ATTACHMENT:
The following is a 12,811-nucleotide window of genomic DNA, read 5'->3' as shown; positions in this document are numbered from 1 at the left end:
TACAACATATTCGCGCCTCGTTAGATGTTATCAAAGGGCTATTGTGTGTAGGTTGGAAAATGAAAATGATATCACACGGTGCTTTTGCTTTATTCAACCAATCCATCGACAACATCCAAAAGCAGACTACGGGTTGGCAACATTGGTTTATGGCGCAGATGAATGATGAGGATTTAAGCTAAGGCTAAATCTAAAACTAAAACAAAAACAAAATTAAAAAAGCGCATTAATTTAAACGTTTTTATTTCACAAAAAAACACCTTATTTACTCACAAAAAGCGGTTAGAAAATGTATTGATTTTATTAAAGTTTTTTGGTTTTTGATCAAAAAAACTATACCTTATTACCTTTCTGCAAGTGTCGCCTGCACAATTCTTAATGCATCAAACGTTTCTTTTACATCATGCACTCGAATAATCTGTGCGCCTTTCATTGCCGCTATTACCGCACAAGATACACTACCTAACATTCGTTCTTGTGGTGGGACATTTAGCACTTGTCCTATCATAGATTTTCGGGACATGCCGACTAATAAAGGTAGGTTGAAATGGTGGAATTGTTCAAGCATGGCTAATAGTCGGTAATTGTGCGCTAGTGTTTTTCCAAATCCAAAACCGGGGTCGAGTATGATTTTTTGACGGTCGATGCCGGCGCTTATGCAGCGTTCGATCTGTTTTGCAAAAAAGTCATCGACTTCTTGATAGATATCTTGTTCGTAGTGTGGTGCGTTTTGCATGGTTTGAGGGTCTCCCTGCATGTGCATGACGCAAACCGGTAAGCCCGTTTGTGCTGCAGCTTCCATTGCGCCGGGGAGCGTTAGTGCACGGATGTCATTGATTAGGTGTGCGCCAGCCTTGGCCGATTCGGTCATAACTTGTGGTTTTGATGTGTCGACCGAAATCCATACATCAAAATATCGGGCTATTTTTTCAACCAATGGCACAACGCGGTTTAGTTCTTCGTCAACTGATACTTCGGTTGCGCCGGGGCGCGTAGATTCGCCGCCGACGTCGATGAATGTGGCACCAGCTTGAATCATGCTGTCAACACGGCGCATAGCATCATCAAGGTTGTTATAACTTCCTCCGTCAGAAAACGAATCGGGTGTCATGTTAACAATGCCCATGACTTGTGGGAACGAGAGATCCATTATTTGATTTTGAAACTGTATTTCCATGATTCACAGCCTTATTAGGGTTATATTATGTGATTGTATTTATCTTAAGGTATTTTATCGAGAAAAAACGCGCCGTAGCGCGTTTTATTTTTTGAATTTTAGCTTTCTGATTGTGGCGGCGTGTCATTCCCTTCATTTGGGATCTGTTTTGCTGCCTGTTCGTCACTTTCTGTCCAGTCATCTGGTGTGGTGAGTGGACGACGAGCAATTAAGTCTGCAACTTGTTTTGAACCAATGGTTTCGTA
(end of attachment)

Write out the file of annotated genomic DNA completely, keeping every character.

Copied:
The following is a 12,811-nucleotide window of genomic DNA, read 5'->3' as shown; positions in this document are numbered from 1 at the left end:
TACAACATATTCGCGCCTCGTTAGATGTTATCAAAGGGCTATTGTGTGTAGGTTGGAAAATGAAAATGATATCACACGGTGCTTTTGCTTTATTCAACCAATCCATCGACAACATCCAAAAGCAGACTACGGGTTGGCAACATTGGTTTATGGCGCAGATGAATGATGAGGATTTAAGCTAAGGCTAAATCTAAAACTAAAACAAAAACAAAATTAAAAAAGCGCATTAATTTAAACGTTTTTATTTCACAAAAAAACACCTTATTTACTCACAAAAAGCGGTTAGAAAATGTATTGATTTTATTAAAGTTTTTTGGTTTTTGATCAAAAAAACTATACCTTATTACCTTTCTGCAAGTGTCGCCTGCACAATTCTTAATGCATCAAACGTTTCTTTTACATCATGCACTCGAATAATCTGTGCGCCTTTCATTGCCGCTATTACCGCACAAGATACACTACCTAACATTCGTTCTTGTGGTGGGACATTTAGCACTTGTCCTATCATAGATTTTCGGGACATGCCGACTAATAAAGGTAGGTTGAAATGGTGGAATTGTTCAAGCATGGCTAATAGTCGGTAATTGTGCGCTAGTGTTTTTCCAAATCCAAAACCGGGGTCGAGTATGATTTTTTGACGGTCGATGCCGGCGCTTATGCAGCGTTCGATCTGTTTTGCAAAAAAGTCATCGACTTCTTGATAGATATCTTGTTCGTAGTGTGGTGCGTTTTGCATGGTTTGAGGGTCTCCCTGCATGTGCATGACGCAAACCGGTAAGCCCGTTTGTGCTGCAGCTTCCATTGCGCCGGGGAGCGTTAGTGCACGGATGTCATTGATTAGGTGTGCGCCAGCCTTGGCCGATTCGGTCATAACTTGTGGTTTTGATGTGTCGACCGAAATCCATACATCAAAATATCGGGCTATTTTTTCAACCAATGGCACAACGCGGTTTAGTTCTTCGTCAACTGATACTTCGGTTGCGCCGGGGCGCGTAGATTCGCCGCCGACGTCGATGAATGTGGCACCAGCTTGAATCATGCTGTCAACACGGCGCATAGCATCATCAAGGTTGTTATAACTTCCTCCGTCAGAAAACGAATCGGGTGTCATGTTAACAATGCCCATGACTTGTGGGAACGAGAGATCCATTATTTGATTTTGAAACTGTATTTCCATGATTCACAGCCTTATTAGGGTTATATTATGTGATTGTATTTATCTTAAGGTATTTTATCGAGAAAAAACGCGCCGTAGCGCGTTTTATTTTTTGAATTTTAGCTTTCTGATTGTGGCGGCGTGTCATTCCCTTCATTTGGGATCTGTTTTGCTGCCTGTTCGTCACTTTCTGTCCAGTCATCTGGTGTGGTGAGTGGACGACGAGCAATTAAGTCTGCAACTTGTTTTGAACCAATGGTTTCGTA